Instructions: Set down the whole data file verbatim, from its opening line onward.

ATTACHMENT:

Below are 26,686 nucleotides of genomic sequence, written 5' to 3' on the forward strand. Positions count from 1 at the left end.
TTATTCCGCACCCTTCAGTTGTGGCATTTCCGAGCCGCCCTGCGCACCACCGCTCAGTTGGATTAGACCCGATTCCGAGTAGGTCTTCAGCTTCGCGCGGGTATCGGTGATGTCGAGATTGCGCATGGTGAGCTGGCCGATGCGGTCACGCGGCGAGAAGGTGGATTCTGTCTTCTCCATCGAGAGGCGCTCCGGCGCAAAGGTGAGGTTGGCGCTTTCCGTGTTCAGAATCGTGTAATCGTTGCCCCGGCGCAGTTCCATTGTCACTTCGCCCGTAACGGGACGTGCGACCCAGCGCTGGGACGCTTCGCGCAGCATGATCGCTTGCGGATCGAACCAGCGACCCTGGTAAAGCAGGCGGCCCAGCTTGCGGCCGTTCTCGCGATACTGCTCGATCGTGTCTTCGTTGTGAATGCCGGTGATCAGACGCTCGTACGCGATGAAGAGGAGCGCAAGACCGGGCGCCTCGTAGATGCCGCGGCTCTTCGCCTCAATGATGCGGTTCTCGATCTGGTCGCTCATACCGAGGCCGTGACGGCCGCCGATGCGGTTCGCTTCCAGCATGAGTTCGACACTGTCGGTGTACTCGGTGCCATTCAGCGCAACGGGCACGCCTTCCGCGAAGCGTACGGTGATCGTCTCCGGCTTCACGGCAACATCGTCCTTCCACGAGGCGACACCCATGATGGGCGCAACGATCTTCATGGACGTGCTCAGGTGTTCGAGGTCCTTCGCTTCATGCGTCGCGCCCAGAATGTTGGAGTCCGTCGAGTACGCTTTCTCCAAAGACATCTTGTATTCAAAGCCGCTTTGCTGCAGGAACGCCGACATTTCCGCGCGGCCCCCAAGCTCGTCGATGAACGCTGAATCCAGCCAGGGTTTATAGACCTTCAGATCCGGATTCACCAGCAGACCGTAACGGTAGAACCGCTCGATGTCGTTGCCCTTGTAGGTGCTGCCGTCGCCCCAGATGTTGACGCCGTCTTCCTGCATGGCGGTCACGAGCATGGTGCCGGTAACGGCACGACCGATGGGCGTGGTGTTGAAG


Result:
Below are 26,686 nucleotides of genomic sequence, written 5' to 3' on the forward strand. Positions count from 1 at the left end.
TTATTCCGCACCCTTCAGTTGTGGCATTTCCGAGCCGCCCTGCGCACCACCGCTCAGTTGGATTAGACCCGATTCCGAGTAGGTCTTCAGCTTCGCGCGGGTATCGGTGATGTCGAGATTGCGCATGGTGAGCTGGCCGATGCGGTCACGCGGCGAGAAGGTGGATTCTGTCTTCTCCATCGAGAGGCGCTCCGGCGCAAAGGTGAGGTTGGCGCTTTCCGTGTTCAGAATCGTGTAATCGTTGCCCCGGCGCAGTTCCATTGTCACTTCGCCCGTAACGGGACGTGCGACCCAGCGCTGGGACGCTTCGCGCAGCATGATCGCTTGCGGATCGAACCAGCGACCCTGGTAAAGCAGGCGGCCCAGCTTGCGGCCGTTCTCGCGATACTGCTCGATCGTGTCTTCGTTGTGAATGCCGGTGATCAGACGCTCGTACGCGATGAAGAGGAGCGCAAGACCGGGCGCCTCGTAGATGCCGCGGCTCTTCGCCTCAATGATGCGGTTCTCGATCTGGTCGCTCATACCGAGGCCGTGACGGCCGCCGATGCGGTTCGCTTCCAGCATGAGTTCGACACTGTCGGTGTACTCGGTGCCATTCAGCGCAACGGGCACGCCTTCCGCGAAGCGTACGGTGATCGTCTCCGGCTTCACGGCAACATCGTCCTTCCACGAGGCGACACCCATGATGGGCGCAACGATCTTCATGGACGTGCTCAGGTGTTCGAGGTCCTTCGCTTCATGCGTCGCGCCCAGAATGTTGGAGTCCGTCGAGTACGCTTTCTCCAAAGACATCTTGTATTCAAAGCCGCTTTGCTGCAGGAACGCCGACATTTCCGCGCGGCCCCCAAGCTCGTCGATGAACGCTGAATCCAGCCAGGGTTTATAGACCTTCAGATCCGGATTCACCAGCAGACCGTAACGGTAGAACCGCTCGATGTCGTTGCCCTTGTAGGTGCTGCCGTCGCCCCAGATGTTGACGCCGTCTTCCTGCATGGCGGTCACGAGCATGGTGCCGGTAACGGCACGACCGATGGGCGTGGTGTTGAAG